1) First item of note is the questions themselves. They arguably tell you very little directly about a person’s leadership style. They include things like musical taste, whether you buy girl scout cookies, and how you behave when stuck in a line at the bank. This contrasts to more straightforward “Which Dictator Are You” quizzes like the one at PoisonedMinds.com, which ask questions like “What’s your preference on facial hair?” “Who are the handy scapegoats for why your country sucks?” “What is your weapon of choice?” and “What kind of building do you live in?” – things that can be easily correlated to the actual behavior of historical figures.

2) Secondly, the questions measure how people see themselves – and actually, on how they wish to present how they see themselves publicly, since your Facebook friends can view the results of your quiz. So it’s not based on anything objective. If you’re going to correlate this to the personality traits of specific dictators, the matches should be generated on the basis of how dictator see themselves (thru memoirs perhaps?), not “objective” history. How is the matching actually done I wonder? (It could be completely arbitrary – two friends of mine with completely different personality types IMHO have gotten identical results.)

3) Regarding what lessons of history are being taught to the general public through four-sentence snapshots of historical figures: there is a curious gender disparity in the results I’ve been able to see so far. First, there are relatively few female dictators in the sample, at least, as far as I can tell – seems I am limited to looking at my friends’ quiz results, so I’ve only seen a handful out of the possible outcomes. (According to other Facebook user reviews of the application, many other dictators are also missing from the population.) But more interestingly (because of course fewer women have been in power historically) is the variation in commentary for male / female dictators. Compare the descriptions of Hitler and Castro, which emphasize their deeds and leadership styles, to Theodora, an 11th-century Byzantine ruler.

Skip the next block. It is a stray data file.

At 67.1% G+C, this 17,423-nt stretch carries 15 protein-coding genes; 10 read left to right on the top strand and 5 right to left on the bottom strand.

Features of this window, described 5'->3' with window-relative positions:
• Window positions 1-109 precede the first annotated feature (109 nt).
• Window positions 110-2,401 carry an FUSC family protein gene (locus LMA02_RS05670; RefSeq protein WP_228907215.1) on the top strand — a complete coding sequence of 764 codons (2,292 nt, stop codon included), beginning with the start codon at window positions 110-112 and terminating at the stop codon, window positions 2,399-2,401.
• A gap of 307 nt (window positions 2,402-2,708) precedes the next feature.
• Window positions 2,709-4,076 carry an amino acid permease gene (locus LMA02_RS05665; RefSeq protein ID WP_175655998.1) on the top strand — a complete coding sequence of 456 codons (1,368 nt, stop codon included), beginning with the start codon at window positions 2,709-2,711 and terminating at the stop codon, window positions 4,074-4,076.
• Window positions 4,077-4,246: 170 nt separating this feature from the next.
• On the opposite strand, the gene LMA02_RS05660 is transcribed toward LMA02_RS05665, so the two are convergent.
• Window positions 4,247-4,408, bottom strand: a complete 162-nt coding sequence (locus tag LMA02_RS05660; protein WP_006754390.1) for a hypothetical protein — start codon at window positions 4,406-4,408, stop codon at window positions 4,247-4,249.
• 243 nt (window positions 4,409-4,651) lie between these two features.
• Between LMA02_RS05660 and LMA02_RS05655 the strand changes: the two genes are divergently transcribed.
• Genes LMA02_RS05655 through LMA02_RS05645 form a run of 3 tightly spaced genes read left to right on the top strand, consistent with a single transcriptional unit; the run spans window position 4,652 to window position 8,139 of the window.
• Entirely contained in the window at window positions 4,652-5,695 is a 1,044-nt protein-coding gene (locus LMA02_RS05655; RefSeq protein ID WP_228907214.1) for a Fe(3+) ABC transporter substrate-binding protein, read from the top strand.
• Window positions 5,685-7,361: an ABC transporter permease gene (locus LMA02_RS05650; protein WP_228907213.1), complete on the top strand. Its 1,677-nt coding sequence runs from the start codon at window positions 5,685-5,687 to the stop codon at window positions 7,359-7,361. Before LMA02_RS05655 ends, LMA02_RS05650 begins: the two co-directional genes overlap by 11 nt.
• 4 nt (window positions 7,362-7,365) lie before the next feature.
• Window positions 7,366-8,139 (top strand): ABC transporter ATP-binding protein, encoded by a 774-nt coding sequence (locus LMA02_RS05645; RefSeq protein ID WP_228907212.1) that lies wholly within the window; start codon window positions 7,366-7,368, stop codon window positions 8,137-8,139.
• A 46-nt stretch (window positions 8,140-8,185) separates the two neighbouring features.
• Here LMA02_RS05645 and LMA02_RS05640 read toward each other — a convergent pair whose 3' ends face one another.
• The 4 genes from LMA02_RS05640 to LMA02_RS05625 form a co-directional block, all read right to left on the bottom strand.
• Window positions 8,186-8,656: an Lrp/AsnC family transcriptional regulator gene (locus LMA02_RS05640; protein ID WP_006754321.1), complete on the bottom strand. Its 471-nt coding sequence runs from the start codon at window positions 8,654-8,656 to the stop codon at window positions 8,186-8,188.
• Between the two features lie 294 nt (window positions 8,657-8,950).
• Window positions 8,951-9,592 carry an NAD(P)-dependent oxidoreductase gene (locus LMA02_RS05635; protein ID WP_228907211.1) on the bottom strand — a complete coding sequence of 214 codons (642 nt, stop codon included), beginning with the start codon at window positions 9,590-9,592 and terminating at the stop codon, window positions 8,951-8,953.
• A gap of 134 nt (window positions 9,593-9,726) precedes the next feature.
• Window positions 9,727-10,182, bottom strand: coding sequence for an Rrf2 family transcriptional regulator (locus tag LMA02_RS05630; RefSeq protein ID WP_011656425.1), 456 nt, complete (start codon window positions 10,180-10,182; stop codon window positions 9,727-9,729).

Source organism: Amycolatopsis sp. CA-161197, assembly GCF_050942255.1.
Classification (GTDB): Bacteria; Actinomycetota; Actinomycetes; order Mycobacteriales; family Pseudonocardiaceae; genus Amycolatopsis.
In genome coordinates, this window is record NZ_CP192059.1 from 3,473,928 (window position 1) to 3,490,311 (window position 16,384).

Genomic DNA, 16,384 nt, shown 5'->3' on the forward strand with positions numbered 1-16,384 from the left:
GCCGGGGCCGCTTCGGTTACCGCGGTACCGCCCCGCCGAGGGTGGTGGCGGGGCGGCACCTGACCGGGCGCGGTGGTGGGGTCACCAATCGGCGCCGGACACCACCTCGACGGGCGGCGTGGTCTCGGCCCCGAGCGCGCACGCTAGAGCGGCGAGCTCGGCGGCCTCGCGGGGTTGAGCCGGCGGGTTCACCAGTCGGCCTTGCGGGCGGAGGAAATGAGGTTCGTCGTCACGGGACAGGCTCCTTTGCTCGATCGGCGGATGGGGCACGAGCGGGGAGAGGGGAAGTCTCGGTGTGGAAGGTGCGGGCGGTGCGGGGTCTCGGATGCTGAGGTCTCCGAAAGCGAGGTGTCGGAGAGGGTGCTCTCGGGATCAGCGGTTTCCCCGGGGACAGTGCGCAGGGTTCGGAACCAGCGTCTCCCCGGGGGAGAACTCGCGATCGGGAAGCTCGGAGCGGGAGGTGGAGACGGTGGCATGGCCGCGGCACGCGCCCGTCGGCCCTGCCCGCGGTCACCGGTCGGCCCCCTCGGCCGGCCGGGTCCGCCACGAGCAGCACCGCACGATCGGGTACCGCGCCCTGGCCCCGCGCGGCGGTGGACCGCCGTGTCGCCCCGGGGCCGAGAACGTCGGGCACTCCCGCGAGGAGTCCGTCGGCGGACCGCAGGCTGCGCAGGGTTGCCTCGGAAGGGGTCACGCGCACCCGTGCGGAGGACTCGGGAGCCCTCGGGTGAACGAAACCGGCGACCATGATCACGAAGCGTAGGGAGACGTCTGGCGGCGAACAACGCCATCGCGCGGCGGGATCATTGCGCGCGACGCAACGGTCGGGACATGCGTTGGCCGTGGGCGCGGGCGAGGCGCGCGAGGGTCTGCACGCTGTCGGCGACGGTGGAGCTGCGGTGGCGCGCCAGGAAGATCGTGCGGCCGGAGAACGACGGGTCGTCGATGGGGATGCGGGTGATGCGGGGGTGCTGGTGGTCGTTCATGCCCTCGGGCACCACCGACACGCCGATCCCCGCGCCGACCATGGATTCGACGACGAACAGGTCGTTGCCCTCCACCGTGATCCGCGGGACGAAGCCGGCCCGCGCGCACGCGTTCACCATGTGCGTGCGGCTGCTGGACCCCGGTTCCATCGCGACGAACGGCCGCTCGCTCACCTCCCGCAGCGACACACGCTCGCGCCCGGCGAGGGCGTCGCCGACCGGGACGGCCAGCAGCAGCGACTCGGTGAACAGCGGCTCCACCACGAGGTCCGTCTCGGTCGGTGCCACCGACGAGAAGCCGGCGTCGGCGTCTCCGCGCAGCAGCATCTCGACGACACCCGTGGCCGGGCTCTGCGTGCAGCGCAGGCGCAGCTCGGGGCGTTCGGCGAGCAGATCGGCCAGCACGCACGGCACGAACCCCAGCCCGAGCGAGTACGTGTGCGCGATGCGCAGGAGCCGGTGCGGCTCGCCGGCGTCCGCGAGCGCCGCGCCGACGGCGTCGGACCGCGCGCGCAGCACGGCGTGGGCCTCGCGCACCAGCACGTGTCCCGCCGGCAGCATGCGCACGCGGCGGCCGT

“You and Adolf may party hearty and crash hard, but you do know how to comfort and rally those who are panicked. If you’re not careful, though, your empire will peak as quickly as Hitler’s, and you could end up with the whole world on your tail. I think you’re nicer than him, though.”

“You and Fidel Castro have strong nationalistic pride, and can get by without many resources, resorting to ingenious guerilla tactics. Some even call Castro a benevolent dictator (and hopefully you’ll end up this way!) but sadly he resorts to the same oppression he fought against.”

“You and Theodora aren’t bad off, and you both vigorously assert your rights and work hard for what you want. You also shatter traditional ideas about gender roles on a daily basis.”

So let me get this straight: Theodora shatters gender stereotypes and asserts her own rights (standard feminism), and that makes her a dictator (defined by Facebook as having “sole power over his state and [being] usually oppressive or abusive”)? Hmm.

4) Hat tip to Facebook, though, for including Western dictators in their population. Turns out I’m “Abraham Lincoln.”


Darkness ahead

Next Sunday, Russians are expected to go to the polls and overwhelmingly endorse the candidates of the pro-Putin party, Edinaya Rossiya.* What I find surprising is the level to which the government feels it needs to engage in electoral hanky-panky: all signs suggest that Edinaya Rossiya would receive a comfortable majority, even without the blatant manipulation of the system. Kommersant reports that a recent poll shows that it is very likely that no party besides Edinaya Rossiya will clear the 7% threshold for Duma representation–in that case, a “loyal opposition” may actually need to be manufactured to preserve the pretense of a multiparty system. Is this a dictator’s fear that his popularity is merely illusory? Or is it based in a belief that greater legitimacy is derived from a manipulated landslide than a clean victory? It’s hard to tell from the outside.